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★★★☆☆

Dir. Ursula Meier. 2008. N/R. 98mins. In French, with subtitles. Isabelle Huppert, Olivier Gourmet, Adélaïde Leroux.

Terrific performances and superb cinematography (by Claire Denis’ right-hand, Agnès Godard) lift cowriter-director Ursula Meier’s feature debut above its thuddingly metaphorical premise. A family headed by Isabelle Huppert and Olivier Gourmet lives at the end of a decommissioned highway that is about to reopen after ten years; with the passing of the first car their idyllic existence starts to crumble. Those who’ve seen Huppert martyr her way through Michael Haneke joints or Gourmet lend his profound everyman’s affect to the Dardenne brothers’ work know there’s going to be plenty of expelled-from-Eden agonizing.

That there is, but what lingers is the sense of connection underlying the hysterics. Huppert and Gourmet (along with the wonderful young actors Adélaïde Leroux, Madeleine Budd and Kacey Mottet Klein) never fail to convince us that, even when they’re at each other’s throats, the family’s blood ties are always certain. The performers manage to overcome Meier’s schematic framework—too “modern-day fairy tale” for its own good—though the director clearly knows which collaborators and elements to enlist for game-raising purposes. It should probably be a film-handbook rule by now: Never doubt the effectiveness of a Nina Simone–scored finale.—Keith Uhlich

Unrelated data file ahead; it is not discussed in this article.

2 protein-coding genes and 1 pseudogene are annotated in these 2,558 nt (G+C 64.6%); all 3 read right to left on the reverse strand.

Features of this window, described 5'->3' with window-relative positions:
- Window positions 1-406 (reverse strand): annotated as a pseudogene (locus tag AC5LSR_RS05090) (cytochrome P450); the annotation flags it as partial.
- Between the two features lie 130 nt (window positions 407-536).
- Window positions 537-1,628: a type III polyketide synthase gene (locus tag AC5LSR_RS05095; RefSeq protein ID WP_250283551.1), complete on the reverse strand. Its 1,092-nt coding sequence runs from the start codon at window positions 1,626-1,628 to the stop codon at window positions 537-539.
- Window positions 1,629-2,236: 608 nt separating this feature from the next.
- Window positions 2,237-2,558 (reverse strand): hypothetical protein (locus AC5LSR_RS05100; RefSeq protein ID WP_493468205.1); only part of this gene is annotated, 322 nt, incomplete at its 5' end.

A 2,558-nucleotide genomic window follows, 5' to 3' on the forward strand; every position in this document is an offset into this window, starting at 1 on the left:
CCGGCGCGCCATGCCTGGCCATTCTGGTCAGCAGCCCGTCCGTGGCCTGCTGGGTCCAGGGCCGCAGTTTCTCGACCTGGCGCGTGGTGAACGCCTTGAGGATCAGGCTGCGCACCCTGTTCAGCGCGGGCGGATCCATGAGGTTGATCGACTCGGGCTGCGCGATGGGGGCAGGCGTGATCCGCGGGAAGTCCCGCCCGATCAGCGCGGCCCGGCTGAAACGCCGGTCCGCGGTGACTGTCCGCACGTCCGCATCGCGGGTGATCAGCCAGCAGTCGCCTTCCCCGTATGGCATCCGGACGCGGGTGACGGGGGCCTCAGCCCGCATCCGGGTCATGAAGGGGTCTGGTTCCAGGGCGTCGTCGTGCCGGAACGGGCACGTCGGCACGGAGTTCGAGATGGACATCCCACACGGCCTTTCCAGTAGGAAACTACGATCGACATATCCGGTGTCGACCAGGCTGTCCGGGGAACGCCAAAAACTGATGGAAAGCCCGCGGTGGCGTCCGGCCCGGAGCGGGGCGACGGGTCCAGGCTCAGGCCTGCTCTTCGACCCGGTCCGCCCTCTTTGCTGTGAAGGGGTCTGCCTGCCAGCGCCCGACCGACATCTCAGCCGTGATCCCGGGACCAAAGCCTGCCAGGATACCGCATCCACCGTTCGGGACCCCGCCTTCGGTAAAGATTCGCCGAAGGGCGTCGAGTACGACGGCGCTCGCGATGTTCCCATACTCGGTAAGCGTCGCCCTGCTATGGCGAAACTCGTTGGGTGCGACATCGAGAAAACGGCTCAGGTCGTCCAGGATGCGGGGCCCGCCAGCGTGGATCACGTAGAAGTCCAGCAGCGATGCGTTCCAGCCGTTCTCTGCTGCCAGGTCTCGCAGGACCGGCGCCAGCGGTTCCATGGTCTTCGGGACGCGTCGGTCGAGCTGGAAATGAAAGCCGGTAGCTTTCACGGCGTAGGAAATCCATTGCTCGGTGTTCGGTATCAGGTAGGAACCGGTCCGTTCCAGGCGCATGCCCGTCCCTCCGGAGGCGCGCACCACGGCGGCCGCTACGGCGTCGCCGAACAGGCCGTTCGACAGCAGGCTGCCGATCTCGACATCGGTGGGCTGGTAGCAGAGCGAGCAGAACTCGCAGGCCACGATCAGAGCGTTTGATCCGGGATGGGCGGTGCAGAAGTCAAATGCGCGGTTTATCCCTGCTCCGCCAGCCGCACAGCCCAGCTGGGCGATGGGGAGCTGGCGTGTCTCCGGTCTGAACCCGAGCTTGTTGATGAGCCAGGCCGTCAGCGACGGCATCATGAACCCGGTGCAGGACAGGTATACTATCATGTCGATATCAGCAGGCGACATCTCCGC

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The Completist: Archive: 2009